After Nearly Two Decades, Rossann Williams is Set to Leave Starbucks on Tuesday

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Rossann Williams bids Starbucks goodbye on Tuesday, Sara Trilling to replace her
Rossann Williams bids Starbucks goodbye on Tuesday, Sara Trilling to replace her

One of the most prominent figures in Starbucks will be leaving this Tuesday, as Rosann Williams announced her resignation from the brand. Her announcement came through with a statement from the company on Friday, becoming the latest executive to leave Starbucks.

With the coming departure of Rossann Williams, Sara Trilling, a veteran who has spent two decades with the company in Hong Kong in the Asia Pacific Market, will take her place.

Rosann Williams is set to be replaced with Sara Trilling, a veteran who has spent two decades with the company in Hong Kong.

Read also: The Divide Between Amazon and Its Union Continues to Grow

The departure comes not long after Kevin Johnson, the former CEO of Starbucks, stepped down in April. His replacement was named Howard Schultz, who has been working as an interim leader since then, but it looks like he will continue on with that role until 2022 when someone new takes over permanently while the board continues to search for a long-term successor.

In the months he has led this company, Schultz has committed $1 billion to raise employee wages and hit brakes on the stock buyback program. He’s also vocal about union efforts against Starbucks.

Williams’ departure was revealed in a letter to employees from Starbucks Chief Operating Officer John Culver.

“As we embark on the next chapter, we have made a difficult but necessary change to our North America business; a change that creates new leadership for a new era at Starbucks,” the letter wrote. “The decision was not taken lightly and was once preceded by discussion about a next opportunity for Rossann within the company, which she declined.”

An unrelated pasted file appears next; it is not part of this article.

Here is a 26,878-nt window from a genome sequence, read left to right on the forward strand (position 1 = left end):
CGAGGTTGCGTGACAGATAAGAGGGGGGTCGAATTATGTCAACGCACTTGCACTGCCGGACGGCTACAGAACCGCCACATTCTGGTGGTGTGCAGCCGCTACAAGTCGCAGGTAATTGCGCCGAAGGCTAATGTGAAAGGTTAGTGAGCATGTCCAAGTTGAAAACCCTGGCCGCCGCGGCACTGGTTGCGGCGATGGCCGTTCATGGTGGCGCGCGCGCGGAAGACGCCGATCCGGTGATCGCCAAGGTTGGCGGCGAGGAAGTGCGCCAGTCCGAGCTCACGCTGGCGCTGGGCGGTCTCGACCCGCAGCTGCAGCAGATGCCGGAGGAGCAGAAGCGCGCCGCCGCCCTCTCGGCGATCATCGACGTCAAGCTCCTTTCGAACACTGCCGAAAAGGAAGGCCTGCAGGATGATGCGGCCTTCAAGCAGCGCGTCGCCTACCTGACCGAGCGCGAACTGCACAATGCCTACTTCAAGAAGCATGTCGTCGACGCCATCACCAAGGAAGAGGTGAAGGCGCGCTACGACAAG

In her early career, Williams worked at various companies including Toys ‘R Us and Blockbuster. She later joined the Starbucks Corporation in 2004. In the past year, she has been against unionization.

However, Starbucks has seen over 150 cafes in the United States vote for unionization.

The departure of Kevin Johnson and comments by Howard Schultz indicated that some major change was coming. The interim CEO suggested that one Starbucks’ primary problem was the inability to meet customer demand for customizing drinks through multiple channels; he also suggested the company would need an outside candidate with experience in managing large organizations, which likely brings about a comprehensive overhaul.

Read also: Delivery Service Jokr Halts New York and Boston Operations to Shift Attention to Latin American Markets


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Karla Perry

Hi, I am Karla and I am a website optimizer and a full-time blogger. I usually write about business, education, marketing, and entertainment.

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